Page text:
A village phone box is answering a new call - to help save lives of heart attack victims.

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The disused red box outside the parish church at Trimingham has been converted to house a community defibrillator.

Project leader Peter Wright has helped get several machines installed at communities in and around his former home village of Mundesley.

He spotted the disused phone box, and saw the chance to use it for a defibrillator base - believed to be the first of its kind in the county based in a old telephone kiosk.

The parish council bought the box from BT for £1, and the £2,500 machine was provided by the Jacqueline Kaye Trust charity.

Mr Wright arranged new signage and a lick of paint for the old box.

He is a community first responder who helps tend 999 cases until the paramedics arrive, and says the defibrillators increase the chances of saving cardiac patients.

“If someone has a heart attack their chance of survival drops 10pc for every minute that are not on a defibrillator - so they have 10 minutes,” he said.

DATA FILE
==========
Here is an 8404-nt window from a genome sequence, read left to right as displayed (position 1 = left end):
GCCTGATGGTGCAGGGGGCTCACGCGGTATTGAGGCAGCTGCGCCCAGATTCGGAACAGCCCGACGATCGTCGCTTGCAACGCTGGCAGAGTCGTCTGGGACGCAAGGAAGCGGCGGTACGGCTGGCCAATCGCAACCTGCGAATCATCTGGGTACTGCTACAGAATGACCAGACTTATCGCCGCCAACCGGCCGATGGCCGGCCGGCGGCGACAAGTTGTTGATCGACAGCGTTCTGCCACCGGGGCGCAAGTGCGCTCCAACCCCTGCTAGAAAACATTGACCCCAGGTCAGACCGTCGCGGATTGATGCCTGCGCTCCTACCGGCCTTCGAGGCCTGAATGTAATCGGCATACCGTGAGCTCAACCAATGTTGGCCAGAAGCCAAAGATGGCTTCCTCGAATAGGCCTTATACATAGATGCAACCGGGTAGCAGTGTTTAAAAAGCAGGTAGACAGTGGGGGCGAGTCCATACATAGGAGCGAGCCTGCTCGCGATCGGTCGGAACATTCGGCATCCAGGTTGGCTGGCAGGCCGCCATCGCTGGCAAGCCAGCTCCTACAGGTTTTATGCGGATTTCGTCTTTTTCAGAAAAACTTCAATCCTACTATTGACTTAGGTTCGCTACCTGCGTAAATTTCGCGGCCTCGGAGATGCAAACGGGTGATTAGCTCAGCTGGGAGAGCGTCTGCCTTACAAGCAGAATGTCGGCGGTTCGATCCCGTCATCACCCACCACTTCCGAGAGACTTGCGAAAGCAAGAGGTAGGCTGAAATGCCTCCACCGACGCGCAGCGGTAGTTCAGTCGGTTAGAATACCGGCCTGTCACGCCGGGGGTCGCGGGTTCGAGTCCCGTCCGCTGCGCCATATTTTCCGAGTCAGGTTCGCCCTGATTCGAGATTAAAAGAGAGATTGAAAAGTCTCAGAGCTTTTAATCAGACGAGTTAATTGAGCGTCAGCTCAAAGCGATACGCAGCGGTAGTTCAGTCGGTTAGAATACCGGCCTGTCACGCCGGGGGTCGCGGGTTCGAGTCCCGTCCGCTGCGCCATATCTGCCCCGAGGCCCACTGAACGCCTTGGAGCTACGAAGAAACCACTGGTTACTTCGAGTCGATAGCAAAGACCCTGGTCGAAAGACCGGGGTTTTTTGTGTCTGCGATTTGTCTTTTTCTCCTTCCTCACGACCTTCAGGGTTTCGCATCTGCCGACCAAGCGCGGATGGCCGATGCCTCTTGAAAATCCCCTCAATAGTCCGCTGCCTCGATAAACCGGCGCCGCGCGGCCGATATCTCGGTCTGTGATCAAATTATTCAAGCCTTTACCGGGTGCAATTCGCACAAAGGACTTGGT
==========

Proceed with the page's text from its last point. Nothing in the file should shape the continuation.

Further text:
The gadget can be operated by trained local volunteers, or passers by, who call 999 and are told by the ambulance service where the nearest defibrillator is and the entry code to get it.

They are then talked through the procedure by both the machine and the 999 call handler.

Mr Wright said he had trained 20 villagers to use the machine and to do cardiopulmonary resuscitation, but that anyone could use the defibrillator.

North Norfolk MP and care minister Norman Lamb who visited the box to support the venture said: “When someone has a heart attack, a few minutes can make all the difference. Improving access to automatic defibrillators in the community, especially in rural areas like North Norfolk, will save lives. This is a really important initiative. Well done to Peter Wright and Trimingham Parish Council for their work.”






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